public class Solution
{

    public static void main(String[] args) 
    {
      Scanner sc=new Scanner(System.in);
        String concat="";
        String input = sc.nextLine();
        char [] array=input.toCharArray();
        for(int i =0;i<array.length;i++)
        {
            int z=(int)array[i];
            String binary=decToBin(z);
            concat=concat+CheckNumbersOfDigits(binary);
            concat+="-";

        }
       out.println(removeLastChar(concat));
    }
    private static String CheckNumbersOfDigits(String digit) 
    {

        int diglen=digit.length();
        int add_dig=8-diglen;
        for(int i=0;i<add_dig;i++)
        {
            digit="0"+digit;
        }
        return digit;
    }
    public static String decToBin(int dec) 
    {
        if (dec == 0) {
            return "0"; // special case
        }

        final StringBuilder result = new StringBuilder();
        int current = dec;

        while (current != 0) {
            result.append(current & 0x1);
            current = current >> 1;
        }

        return result.reverse().toString();
    }
    private static String removeLastChar(String str) {
        return str.substring(0,str.length()-1);
    }

 }

Here at DaniWeb we try to help people learn Java and develop their Java skills. We do NOT do people's homework for them. Your post explains and teaches nothing, it just gives the OP a chance to cheat. In future please help by pointing people in the right direction - eg tell them which classes and methods they should read about, or give them some sample code that they will have to understand and adapt to their needs. If you feel you should correct someone's code then that's useless if you don't explain what you changed and why you changed it as you did. If you need to explain with actual code then explain why you coded it the way you did. Don't just spoon-feed them a solution to copy and paste.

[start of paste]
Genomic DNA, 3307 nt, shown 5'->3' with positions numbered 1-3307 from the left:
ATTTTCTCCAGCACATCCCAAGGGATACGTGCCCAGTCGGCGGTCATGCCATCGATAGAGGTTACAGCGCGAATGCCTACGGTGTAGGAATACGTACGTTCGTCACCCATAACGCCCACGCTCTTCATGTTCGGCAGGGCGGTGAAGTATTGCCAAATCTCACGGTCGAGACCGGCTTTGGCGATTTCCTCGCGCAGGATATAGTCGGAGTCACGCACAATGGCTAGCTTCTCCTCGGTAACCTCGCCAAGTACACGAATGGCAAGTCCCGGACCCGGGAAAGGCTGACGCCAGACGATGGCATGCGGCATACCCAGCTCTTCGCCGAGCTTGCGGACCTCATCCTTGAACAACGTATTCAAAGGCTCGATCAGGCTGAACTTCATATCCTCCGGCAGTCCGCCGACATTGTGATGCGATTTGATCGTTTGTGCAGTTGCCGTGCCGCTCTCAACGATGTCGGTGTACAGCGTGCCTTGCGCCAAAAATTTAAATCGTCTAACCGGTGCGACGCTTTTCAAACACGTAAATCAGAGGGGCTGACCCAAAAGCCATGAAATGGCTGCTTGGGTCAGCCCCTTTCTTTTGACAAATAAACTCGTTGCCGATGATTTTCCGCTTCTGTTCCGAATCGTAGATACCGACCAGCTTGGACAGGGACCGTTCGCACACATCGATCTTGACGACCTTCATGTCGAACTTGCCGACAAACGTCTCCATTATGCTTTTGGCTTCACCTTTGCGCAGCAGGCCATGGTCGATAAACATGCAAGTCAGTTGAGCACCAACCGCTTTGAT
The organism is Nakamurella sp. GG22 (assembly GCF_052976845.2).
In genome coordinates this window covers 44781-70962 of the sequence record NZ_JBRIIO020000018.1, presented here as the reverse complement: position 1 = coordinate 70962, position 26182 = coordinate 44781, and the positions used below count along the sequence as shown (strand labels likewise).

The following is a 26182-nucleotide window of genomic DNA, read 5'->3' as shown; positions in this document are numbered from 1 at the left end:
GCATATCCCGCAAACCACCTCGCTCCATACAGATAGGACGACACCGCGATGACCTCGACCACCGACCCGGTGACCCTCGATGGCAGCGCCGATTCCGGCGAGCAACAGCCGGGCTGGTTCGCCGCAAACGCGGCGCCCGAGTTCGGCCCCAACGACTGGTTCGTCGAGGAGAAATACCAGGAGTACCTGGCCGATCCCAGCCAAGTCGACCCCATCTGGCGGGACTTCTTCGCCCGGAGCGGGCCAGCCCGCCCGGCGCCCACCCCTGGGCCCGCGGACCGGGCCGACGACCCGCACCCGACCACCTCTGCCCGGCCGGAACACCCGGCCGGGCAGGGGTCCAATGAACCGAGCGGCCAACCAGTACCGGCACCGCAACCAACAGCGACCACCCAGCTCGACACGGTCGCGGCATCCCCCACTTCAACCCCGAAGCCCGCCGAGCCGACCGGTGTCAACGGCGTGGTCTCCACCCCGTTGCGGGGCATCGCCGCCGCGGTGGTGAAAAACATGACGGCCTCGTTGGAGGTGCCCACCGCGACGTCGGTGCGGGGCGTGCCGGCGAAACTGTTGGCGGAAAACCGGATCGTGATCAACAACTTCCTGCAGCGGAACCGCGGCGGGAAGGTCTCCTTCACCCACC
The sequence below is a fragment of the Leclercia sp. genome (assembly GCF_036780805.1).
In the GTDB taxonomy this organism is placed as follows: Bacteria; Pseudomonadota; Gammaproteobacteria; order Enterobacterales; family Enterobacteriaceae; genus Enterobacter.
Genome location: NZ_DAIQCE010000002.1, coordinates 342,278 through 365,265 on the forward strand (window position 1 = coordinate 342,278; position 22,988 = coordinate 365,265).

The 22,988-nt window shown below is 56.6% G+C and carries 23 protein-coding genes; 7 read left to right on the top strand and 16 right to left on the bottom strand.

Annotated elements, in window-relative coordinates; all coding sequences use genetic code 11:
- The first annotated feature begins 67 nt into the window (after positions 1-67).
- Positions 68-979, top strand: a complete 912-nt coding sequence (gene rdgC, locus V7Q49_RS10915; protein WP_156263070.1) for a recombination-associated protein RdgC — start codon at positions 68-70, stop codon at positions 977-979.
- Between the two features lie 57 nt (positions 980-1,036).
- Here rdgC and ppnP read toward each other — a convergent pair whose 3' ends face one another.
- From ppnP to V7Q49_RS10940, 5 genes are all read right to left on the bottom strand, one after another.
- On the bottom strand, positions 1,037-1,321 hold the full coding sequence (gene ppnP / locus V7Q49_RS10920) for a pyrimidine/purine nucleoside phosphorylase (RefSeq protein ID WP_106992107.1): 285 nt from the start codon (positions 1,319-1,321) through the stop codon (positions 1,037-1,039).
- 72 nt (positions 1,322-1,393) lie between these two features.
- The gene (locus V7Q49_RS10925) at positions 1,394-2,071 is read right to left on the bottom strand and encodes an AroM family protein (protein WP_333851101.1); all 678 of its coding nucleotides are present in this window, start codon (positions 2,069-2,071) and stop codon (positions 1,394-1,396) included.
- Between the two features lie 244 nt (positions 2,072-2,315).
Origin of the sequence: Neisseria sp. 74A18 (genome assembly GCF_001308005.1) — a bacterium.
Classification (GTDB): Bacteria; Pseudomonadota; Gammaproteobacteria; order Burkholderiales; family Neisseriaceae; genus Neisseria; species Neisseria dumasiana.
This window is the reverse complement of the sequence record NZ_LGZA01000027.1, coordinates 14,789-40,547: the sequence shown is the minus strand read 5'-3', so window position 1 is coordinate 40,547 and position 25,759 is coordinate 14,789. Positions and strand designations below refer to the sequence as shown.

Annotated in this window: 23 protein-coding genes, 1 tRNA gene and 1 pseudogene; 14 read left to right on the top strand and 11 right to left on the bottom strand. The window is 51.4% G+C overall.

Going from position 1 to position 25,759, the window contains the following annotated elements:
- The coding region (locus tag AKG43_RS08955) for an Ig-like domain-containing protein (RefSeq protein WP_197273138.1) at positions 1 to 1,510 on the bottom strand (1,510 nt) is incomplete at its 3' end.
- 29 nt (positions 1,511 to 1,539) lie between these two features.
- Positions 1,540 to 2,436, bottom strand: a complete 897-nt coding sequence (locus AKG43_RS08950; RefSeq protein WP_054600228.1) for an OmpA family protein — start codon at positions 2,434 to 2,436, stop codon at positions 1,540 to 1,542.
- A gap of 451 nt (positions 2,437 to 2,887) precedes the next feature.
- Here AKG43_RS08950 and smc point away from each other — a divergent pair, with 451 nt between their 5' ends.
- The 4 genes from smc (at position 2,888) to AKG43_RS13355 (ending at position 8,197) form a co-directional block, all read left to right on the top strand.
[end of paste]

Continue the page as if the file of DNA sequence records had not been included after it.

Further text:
Comments
you are right

It's a good thing it's not home work :P
James, I don't want the loop to break on a space, I want it to add the repChar to the outputString. I was trying to say that what it is doing now is breaking at the space.

I don't understand - what do you mean by "breaking at the space"? All your code does is to replace the space in the output by whatever repChar was input earlier. In what sense does that "break"?

It does exactly what I said before.
If I enter - in for repChar
And Hello, my name is Doogledude123 for the inputString
All I get in outputString is
01001000 01100101 01101100 01101100 01101111 00101100

You may nor want to read this post, because the embarassment will be hard to bear...

You get the input string via inputString = input.next(); which reads the next token. Tokens are delimited by the default of a blank. You never read the rest of the line. I hate Scanner.

Personally I hate Scanner. It's amazing how often we get threads here where people have mixed nextInt's and nextLine's and can't understand why it's not working. It was intended to be an easy thing for beginners, but it has too many odd behaviours to be safe.
My preference is always to use a BufferedReader to read whole lines from the console...

BufferedReader in = new BufferedReader(new InputStreamReader(System.in));
inputString = in.readLine();

... then parse the contents as necessary using split, Integer.parseInt etc etc

Thanks guys! Got it working now!
Will keep in mind about Scanner, and probably won't use it again unless I have to!